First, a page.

So it was the Will County coroner's office that conducted the autopsies and collected the blood samples.
That was only the first obstacle.
The state sends to the FBI's Combined DNA Index System the profiles of homicide victims no matter when they were killed. But it will only send the profiles of known felons if they were convicted since a new state law was enacted about a decade ago that allowed them to be included, Moran said.
That meant the profile of Gacy, who received a lethal injection in 1994, and the profiles of other executed inmates could not qualify for the database under the felon provision. They could, however, qualify as people who died by homicide.
"They're homicides because the state intended to take the inmate's life," said Patrick O'Neil, the Will County coroner.
Last year, authorities in Florida created a DNA profile from the blood of executed serial killer Ted Bundy in an attempt to link him to other murders. But the law there allows profiles of convicted felons to be uploaded into the database as well as some profiles of people arrested on felony charges.
Florida officials said they don't know of any law-enforcement agency reaching back into history the way Cook County's sheriff's office is.
"We haven't had any initiative where we are going back to executed offenders and asking for their samples," said David Coffman, director of the Florida Department of Law Enforcement's laboratory system. "I think it's an innovative approach."
O'Neil said he is looking for blood samples for the rest of the 12 condemned inmates executed between 1977 and 2000. So far, DNA profiles have been completed on the blood of Gacy and two others.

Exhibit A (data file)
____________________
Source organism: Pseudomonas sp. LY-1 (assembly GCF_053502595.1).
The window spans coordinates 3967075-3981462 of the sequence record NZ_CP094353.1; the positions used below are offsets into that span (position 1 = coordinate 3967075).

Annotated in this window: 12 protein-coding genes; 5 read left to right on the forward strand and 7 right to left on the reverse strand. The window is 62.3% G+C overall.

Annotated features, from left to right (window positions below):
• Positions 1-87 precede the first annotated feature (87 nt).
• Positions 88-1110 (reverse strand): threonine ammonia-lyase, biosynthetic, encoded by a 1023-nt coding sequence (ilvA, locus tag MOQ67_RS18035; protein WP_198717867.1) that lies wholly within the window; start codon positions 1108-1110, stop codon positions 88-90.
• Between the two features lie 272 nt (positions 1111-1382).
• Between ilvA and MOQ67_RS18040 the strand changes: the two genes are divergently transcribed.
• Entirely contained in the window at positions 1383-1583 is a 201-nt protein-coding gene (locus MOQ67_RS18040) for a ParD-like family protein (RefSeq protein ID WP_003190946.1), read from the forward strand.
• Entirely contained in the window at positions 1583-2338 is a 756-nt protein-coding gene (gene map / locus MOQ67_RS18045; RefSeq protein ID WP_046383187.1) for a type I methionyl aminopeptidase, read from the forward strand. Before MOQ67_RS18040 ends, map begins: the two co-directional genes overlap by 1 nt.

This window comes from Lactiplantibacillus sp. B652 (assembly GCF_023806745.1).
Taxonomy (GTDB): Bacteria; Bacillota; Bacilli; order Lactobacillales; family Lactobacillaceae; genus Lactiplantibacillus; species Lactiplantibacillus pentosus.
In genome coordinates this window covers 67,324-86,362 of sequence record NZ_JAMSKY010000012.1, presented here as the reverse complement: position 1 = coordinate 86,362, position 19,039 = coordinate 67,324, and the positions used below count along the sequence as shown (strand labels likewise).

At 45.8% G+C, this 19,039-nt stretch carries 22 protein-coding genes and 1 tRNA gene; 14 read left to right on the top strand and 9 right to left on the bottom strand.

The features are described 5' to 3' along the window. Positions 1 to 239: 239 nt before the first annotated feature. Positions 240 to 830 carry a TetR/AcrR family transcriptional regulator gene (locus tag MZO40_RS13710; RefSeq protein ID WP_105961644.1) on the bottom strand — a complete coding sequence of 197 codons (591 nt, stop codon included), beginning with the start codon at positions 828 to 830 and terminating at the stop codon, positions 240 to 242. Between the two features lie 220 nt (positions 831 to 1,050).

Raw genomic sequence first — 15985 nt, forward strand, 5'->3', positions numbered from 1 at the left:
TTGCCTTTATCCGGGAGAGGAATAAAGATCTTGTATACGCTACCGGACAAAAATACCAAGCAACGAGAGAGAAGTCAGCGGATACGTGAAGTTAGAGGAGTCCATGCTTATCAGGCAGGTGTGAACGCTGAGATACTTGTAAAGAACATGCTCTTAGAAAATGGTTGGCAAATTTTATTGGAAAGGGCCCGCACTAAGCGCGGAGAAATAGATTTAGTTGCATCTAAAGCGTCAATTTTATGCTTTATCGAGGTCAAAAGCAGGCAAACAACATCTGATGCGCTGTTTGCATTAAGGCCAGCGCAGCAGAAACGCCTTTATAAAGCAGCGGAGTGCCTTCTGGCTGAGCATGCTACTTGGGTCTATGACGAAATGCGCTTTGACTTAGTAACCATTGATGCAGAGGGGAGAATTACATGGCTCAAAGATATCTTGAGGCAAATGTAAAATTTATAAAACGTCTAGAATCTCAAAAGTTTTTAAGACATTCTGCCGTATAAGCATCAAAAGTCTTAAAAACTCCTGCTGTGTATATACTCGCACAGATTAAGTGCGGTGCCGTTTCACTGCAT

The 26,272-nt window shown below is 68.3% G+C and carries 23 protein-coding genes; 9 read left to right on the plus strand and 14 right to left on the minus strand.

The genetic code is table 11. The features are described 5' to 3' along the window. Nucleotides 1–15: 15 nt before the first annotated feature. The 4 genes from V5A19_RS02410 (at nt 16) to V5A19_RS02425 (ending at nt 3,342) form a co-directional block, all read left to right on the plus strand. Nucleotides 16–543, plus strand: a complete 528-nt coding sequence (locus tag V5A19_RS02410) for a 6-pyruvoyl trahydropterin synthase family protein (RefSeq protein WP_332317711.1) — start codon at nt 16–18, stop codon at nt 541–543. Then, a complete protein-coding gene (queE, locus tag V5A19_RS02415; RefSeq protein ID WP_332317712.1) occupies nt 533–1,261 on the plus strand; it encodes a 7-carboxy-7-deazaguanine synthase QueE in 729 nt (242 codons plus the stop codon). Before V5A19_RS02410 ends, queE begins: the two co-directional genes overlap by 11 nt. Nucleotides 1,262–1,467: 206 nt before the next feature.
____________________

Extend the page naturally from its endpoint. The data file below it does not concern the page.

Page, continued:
Among the other executed inmates whose blood was submitted for testing was Lloyd Wayne Hampton, a drifter executed in 1998. Hampton's long list of crimes included some outside the state — one conviction was for the torture of a woman in California. But shortly before he was put to death, he claimed to have committed additional murders but never provided details.
So far, no computer searches have linked Gacy or the others to other crimes. But Moran and O'Neil suspect there are investigators who are holding aging DNA evidence that could help solve them.
That is what happened during the investigation into the 1993 slayings of seven people at a suburban Chicago restaurant, during which an evidence technician collected and stored a half-eaten chicken dinner as part of the evidence. There was no way to test it for DNA at the time, but when the technology did become available, the dinner was tested and revealed the identity of one of two men ultimately convicted in the slayings.
Moran wants investigators in other states to know that Gacy's blood is now available for analysis in their unsolved murders. He hopes those jurisdictions will, in turn, submit DNA profiles of their own executed inmates.
"That is part of the DNA system that's not being tapped into," he said.